Kepler was well aware of the fact that, for the last thirty years or so, Tycho Brahe had been accumulating vast quantities of new, comparatively accurate data, so he decided to go visit the Danish aristocratic astronomer in Prague, maybe there was also a chance of employment. There was, however, a small problem with this plan. As a young, first time author, he had sent complimentary copies of his publication to all of the leading European astronomers. This had led to the first correspondence with Galileo, who had received his copy rather more by accident than by design but also to a very tricky situation with Tycho. Kepler had sent a copy to Nicolaus Reimers Baer (1551–1600), also called Ursus, at the time Tycho’s predecessor as Imperial Mathematicus to the Emperor Rudolph II; this was accompanied by the usual highly flattering Renaissance letter of introduction. Ursus was engaged in a very bitter priority dispute with Tycho about the so-called Tychonic system, Tycho had accused him of having stolen it during a visit to Hven, and Ursus printed Kepler’s flattering letter in a highly insulting answer to Tycho’s accusations. Kepler was very definitely not Tycho’s favourite astronomer, as a result. Despite all of this Tycho, also in desperate need of new assistants since moving to Prague, actually invited the young Kepler to come and visit him. By a strange twist of fate the letter of invitation arrived after Kepler had already left Graz for Prague.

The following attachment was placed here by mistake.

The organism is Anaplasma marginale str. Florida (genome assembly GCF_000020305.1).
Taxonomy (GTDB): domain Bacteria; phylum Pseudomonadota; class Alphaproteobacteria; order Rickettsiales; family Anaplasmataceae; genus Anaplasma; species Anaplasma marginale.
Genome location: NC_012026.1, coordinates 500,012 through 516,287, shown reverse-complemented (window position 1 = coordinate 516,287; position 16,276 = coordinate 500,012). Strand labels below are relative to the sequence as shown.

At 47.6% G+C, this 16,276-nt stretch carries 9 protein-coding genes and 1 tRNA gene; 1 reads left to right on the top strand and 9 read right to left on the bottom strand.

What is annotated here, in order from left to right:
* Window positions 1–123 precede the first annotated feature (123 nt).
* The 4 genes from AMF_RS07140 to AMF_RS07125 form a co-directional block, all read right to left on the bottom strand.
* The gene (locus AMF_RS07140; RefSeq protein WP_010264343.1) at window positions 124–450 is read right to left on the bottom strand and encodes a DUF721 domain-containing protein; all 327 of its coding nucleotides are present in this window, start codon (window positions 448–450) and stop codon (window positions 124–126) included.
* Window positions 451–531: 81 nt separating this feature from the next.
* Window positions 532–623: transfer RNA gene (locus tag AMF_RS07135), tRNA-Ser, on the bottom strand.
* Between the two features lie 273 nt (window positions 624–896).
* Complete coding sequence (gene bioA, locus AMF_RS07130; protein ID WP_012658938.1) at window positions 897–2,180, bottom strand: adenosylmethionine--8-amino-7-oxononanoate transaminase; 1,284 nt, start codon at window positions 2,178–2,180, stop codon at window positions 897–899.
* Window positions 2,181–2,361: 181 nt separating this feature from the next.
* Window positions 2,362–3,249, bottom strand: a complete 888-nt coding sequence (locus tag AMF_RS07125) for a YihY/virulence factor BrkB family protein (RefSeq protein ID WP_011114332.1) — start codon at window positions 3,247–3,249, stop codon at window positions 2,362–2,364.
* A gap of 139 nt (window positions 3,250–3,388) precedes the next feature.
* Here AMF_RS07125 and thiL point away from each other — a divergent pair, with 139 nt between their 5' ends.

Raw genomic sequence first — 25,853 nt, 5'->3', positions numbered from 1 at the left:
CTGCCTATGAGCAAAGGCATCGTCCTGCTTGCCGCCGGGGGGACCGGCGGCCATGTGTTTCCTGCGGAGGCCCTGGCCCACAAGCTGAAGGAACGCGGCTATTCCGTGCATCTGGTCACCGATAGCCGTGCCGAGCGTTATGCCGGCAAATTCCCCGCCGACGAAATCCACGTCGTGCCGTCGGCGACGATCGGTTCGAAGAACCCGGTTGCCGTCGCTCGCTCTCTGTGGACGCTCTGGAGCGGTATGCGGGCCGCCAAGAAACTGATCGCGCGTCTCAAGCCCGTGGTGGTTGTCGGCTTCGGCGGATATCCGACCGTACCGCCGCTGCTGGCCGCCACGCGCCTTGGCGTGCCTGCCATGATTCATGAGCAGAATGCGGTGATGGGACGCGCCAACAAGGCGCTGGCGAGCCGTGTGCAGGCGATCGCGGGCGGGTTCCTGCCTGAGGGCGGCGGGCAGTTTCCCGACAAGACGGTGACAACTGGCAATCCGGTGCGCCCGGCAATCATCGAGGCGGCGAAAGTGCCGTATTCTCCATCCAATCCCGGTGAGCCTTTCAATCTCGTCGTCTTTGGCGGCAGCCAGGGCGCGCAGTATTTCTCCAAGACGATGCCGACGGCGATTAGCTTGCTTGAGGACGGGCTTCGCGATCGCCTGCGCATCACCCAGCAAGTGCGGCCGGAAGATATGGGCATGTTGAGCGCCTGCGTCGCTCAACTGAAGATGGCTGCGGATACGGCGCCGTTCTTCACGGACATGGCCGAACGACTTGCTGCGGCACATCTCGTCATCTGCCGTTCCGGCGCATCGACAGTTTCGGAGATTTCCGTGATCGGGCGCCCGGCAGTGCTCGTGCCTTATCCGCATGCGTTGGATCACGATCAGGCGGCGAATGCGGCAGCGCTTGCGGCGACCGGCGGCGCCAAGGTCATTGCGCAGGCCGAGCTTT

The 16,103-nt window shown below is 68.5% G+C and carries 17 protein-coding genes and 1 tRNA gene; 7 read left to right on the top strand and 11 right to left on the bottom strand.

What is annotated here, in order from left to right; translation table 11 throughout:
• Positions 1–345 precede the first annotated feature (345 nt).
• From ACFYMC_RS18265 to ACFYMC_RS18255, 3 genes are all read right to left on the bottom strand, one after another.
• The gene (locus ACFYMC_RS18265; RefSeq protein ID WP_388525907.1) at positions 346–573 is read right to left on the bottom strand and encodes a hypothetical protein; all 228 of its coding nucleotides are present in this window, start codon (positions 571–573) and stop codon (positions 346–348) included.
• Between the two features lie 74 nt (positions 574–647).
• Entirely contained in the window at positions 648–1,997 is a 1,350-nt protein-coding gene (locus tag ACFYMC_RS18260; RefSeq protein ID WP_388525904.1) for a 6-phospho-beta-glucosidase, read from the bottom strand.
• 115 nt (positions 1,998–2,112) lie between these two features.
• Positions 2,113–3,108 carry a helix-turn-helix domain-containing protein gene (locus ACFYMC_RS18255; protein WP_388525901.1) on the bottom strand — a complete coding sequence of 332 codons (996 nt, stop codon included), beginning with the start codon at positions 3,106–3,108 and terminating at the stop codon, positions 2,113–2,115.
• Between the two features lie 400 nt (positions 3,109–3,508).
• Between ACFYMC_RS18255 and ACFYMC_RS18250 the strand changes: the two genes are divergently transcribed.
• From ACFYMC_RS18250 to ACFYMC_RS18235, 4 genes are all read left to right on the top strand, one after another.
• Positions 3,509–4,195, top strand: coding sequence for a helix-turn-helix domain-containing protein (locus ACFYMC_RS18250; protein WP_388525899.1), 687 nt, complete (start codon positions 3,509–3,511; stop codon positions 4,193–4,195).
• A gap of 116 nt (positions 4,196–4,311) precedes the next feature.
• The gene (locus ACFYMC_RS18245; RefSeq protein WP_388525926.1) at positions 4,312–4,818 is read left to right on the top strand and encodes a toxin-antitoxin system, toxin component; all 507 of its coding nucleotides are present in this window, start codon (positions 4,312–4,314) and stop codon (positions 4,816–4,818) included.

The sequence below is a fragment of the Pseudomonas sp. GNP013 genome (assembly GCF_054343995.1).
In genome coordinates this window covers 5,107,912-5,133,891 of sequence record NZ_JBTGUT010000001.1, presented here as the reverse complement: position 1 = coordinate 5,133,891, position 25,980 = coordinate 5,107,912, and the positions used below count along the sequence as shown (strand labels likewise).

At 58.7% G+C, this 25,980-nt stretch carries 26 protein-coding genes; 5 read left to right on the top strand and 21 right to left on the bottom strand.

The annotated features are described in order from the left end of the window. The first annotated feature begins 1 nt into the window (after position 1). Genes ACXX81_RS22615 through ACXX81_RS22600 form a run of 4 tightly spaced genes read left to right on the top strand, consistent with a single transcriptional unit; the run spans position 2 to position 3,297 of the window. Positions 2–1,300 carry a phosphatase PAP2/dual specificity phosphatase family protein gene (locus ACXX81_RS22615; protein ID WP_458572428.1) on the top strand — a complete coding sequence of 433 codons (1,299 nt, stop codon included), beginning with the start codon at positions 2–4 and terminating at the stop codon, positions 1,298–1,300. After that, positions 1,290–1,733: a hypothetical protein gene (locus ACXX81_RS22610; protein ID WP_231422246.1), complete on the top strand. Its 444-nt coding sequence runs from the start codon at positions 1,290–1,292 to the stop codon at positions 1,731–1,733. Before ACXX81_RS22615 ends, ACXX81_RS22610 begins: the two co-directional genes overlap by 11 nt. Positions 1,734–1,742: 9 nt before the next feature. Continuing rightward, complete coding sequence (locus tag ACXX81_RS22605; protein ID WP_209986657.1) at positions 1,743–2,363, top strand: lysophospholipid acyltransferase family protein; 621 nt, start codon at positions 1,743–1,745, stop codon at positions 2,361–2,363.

Kepler duly arrived in Prague and one of the most fateful meetings in the history of astronomy took place. That first meeting was a monumental disaster. Kepler took umbrage and departed to sulk in a Prague hotel, convinced that his journey to Prague had been in vain. However, thanks to the diplomatic efforts of the Bohemian physician Johannes Jessenius (1566–1621) the two hot heads settled their differences and Tycho offered Kepler at least temporary employment. Having no better offers Kepler agreed, returned to Graz, packed up his home and together with his wife and children returned to Prague.